Riquna Williams, right, faces burglary and aggravated assault charges in connection with the December 6 incident.
The Sparks are 5-1 with Williams in the starting lineup, and she's averaging 11.5 points and 2.7 assists in 15 games this season.
Williams' criminal case is still ongoing. "The WNBA will also require Williams to participate in counseling", the league said in a statement.
If Williams does not appeal her suspension, the punishment will take effect beginning with Thursday's game against the Dallas Wings.
The WNBA said it had considered "the nature and seriousness of the conduct at issue, including the involvement of a firearm" in determining the suspension length.
"The Sparks have cooperated fully with the league's investigation", it read, in part.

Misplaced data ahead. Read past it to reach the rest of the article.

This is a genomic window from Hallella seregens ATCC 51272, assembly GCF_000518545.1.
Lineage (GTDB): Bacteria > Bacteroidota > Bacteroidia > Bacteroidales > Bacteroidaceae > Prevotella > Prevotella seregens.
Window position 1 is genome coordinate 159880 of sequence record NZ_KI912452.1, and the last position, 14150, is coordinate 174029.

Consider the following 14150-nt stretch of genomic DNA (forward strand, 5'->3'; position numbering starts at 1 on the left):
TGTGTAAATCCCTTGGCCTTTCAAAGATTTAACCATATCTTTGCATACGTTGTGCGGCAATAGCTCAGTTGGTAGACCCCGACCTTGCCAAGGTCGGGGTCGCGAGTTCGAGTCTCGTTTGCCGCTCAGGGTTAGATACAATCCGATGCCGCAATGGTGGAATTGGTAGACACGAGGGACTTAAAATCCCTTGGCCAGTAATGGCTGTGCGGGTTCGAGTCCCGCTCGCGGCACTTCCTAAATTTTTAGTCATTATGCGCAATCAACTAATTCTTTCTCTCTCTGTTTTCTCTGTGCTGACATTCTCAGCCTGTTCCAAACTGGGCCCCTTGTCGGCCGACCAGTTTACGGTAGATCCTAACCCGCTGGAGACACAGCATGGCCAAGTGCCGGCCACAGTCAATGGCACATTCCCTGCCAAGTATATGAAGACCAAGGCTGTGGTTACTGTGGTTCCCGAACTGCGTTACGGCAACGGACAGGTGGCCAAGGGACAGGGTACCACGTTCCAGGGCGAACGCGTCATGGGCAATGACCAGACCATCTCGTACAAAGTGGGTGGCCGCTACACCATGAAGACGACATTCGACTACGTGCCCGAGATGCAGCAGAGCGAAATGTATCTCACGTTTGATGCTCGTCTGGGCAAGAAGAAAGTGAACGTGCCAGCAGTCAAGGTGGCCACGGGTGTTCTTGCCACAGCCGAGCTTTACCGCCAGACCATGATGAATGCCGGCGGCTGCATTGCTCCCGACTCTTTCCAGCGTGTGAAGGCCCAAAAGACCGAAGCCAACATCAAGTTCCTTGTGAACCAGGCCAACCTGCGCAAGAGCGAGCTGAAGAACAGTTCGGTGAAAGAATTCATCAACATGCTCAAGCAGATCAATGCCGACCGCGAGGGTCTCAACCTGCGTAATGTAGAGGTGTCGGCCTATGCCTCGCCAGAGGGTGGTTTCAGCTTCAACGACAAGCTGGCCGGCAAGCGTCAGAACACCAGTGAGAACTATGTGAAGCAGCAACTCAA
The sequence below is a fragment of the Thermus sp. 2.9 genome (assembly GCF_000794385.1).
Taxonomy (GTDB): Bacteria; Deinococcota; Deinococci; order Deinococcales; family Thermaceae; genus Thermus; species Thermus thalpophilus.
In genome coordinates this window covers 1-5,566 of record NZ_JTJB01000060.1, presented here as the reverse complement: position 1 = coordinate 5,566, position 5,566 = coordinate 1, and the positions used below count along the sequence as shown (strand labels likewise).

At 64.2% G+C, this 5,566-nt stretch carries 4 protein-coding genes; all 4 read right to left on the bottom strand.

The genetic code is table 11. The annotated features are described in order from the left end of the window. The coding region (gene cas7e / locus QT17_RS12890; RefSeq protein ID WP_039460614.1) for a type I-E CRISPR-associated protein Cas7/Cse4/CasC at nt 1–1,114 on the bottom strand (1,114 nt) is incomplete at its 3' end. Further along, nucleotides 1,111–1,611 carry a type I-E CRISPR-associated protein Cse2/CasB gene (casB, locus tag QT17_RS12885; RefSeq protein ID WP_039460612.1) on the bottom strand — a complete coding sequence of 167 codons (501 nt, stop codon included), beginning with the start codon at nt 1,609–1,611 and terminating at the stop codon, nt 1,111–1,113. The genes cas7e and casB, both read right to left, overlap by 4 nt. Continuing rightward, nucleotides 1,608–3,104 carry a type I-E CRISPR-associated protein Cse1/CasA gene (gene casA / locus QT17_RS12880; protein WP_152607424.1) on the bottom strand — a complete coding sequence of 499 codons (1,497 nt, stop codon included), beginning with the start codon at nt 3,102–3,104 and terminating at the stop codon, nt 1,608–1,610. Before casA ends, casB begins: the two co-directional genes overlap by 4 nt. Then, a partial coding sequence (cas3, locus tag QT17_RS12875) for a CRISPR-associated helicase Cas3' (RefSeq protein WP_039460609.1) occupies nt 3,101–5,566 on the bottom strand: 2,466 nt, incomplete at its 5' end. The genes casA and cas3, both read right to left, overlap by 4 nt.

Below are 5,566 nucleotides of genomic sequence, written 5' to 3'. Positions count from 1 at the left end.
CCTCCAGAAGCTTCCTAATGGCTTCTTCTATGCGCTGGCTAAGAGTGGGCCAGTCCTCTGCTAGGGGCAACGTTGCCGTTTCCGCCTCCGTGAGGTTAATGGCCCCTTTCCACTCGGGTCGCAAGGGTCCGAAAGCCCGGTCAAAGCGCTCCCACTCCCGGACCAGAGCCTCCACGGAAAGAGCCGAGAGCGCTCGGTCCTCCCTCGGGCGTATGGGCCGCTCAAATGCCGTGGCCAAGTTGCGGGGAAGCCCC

According to Williams' agent, Orlando Castaño, the league had been seeking to suspend Williams utilizing Article XIV of the WNBA's Collective Bargaining Agreement, Player Conduct and Discipline. "We are immediately filing a grievance and will seek the arbitrator's review". "We will provide whatever resources we are allowed to help Riquna learn and grow from this unfortunate situation".
The story behind the arrest is insane - Williams allegedly showed up at her ex's Florida home, destroyed her vehicle with a skateboard, forced her way into the house, hit her in the head several times and pulled her hair out. According to police records, Williams went to her auto after the altercation, placed a firearm on the trunk, pointed it at a bystander and said "you'll get all 18" before fleeing the scene.
Assuming she doesn't appeal, Williams would return for the Sparks' final eight games, starting against the Indiana Fever on August 22.
The suspension surpassed the seven games given to Brittney Griner and Glory Johnson in 2015 for their domestic violence arrests. Then, Williams allegedly returned to her vehicle and brandished a firearm, pointing the weapon in the direction of a third party and uttering a threat before driving away.